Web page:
ON paper, the gap between the sides was vast. The points difference in the league is there for a reason and is significant and, while Hearts are toiling with a small squad of kids, who have been leaking goals at one end and struggling to add any at the other, Inverness are a side imbued with the ability to keep clean sheets, and a player like Billy McKay who contributes the high-calibre finishes.
SCORERS: Inverness - McKay 59, 83
His goal record sees him clear at the top of the scoring charts and, with another two yesterday, he ensured that Inverness remain best of the rest behind Celtic in the
Premiership standings but this match wasn’t as one-sided as it might have been.
The Inverness Caledonian Thistle striker was the difference between the teams. On a day when the conditions were vile, many had predicted that the young Hearts side would be blown away. Having slumped to a hefty cup defeat to Celtic and then conceded four goals at Tannadice last weekend, the prospect of facing up to the second top team minus one of the few experienced players and one of the few accepted goal threats, was fraught with the possibility of another humbling.
But, for all that Inverness have built their success and their reputation on the spirit, character and togetherness which was so readily praised by new manager John Hughes after the whistle, they weren’t the only ones who displayed those qualities yesterday, particularly in the first half, but while the home side pressed forward with no return, the visitors were more clinical when the opportunities came their way. Well, McKay was. Hearts’ chances were limited, not through a lack of endeavour but simply a paucity of invention in the final third. Jamie Walker and Sam Nicholson, who was making his full debut, pushed up down the flanks and tried to get the supply to Callum Paterson and Gary Oliver, who was making his league debut, but more often than not the ball didn’t break kindly and when it did the strikers were swamped by Inverness defenders.
The best opportunity of the first half fell to Aaron Doran but Tynecastle goalkeeper Jamie MacDonald produced a superb save to keep out his 25-yard strike.
He couldn’t halt McKay, who netted his 14th of the season in the 58th minute, a welcome reward for the way the Highland side had shifted things up a gear or two after the break to set themselves apart from the dogged Hearts players.
With Jamie Hamill, who had returned to his full-back berth, committing himself early, McKay moved past him and into space in the box and, switching the ball on to his right foot, curled a shot past the helpless MacDonald.
He came close to adding his 15th of the season when he pinged a shot wide and, later, Graeme Shinnie also missed the target as Inverness began to dominate. Then, in the 70th minute, McKay smacked an effort off the post after Marley Watkins had sent in the cross. The latter almost sneaked in at the back post in the 78th minute to finish a Doran long ball but it was only when McKay popped up again, in the 83rd minute, that the game was put beyond Hearts. It was Watkins’ pass which set him up and he skelped the ball home from 25 yards.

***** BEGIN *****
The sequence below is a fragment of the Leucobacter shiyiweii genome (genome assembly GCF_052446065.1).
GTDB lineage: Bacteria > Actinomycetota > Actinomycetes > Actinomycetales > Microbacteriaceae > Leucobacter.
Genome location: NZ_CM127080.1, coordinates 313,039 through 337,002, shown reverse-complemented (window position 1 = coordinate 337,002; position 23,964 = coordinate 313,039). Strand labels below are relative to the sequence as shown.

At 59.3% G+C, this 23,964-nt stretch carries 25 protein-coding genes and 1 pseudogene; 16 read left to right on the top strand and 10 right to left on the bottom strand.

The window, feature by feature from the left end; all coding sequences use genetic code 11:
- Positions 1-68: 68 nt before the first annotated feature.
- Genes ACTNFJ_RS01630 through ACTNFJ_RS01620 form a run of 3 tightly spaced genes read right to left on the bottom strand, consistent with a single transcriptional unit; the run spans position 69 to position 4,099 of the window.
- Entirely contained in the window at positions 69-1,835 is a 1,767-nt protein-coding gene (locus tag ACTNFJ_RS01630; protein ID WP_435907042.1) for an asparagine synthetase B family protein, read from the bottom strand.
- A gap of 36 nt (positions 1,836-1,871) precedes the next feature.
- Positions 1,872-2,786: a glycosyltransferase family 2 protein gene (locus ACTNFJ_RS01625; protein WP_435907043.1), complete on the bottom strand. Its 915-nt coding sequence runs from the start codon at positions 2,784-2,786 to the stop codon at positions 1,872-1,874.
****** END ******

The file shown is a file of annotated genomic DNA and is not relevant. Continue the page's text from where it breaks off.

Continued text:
“The overhead conditions were horrendous throughout the match so credit the two teams who got stuck in about it,” said Hughes. “We came on strong in the second half. But I expected that with the spirit and character that’s in the dressing room and they have a will to win. Their strength is their togetherness so although it was a difficult match, I’m delighted we came out on top.”
“I didn’t think there was a lot in the game, I thought we competed well but you saw the difference was Billy McKay,” countered Gary Locke, who was happy with the efforts of his own team, although disappointed to lose the match. “He is a striker of quality and he had two chances and rattled them away.”
“Billy has that in him,” conceded Hughes. “He is a fantastic guy to work with. I think it was a right foot and a left foot and he certainly has that in his locker. You can see he is an exceptional talent.”
For Hearts, though, the spirit and endeavour is still there but it is that absence of an out-and-out goal-scorer that remains one of the biggest hurdles to their dwindling hopes of top flight survival. No one at the club is throwing in the towel but without a more reliable source of goals, it is going to be difficult.
The enforced substitution of Jamie Walker could further hamper things in that department. With Ryan
Stevenson already sidelined with a hamstring tear, the club will await news on the winger, who went off at half-time with an Achilles problem.
But at least there was a more resolute looking defence yesterday. It didn’t deliver them any much-needed points but it will offer some form of solace with another match against Celtic looming next weekend.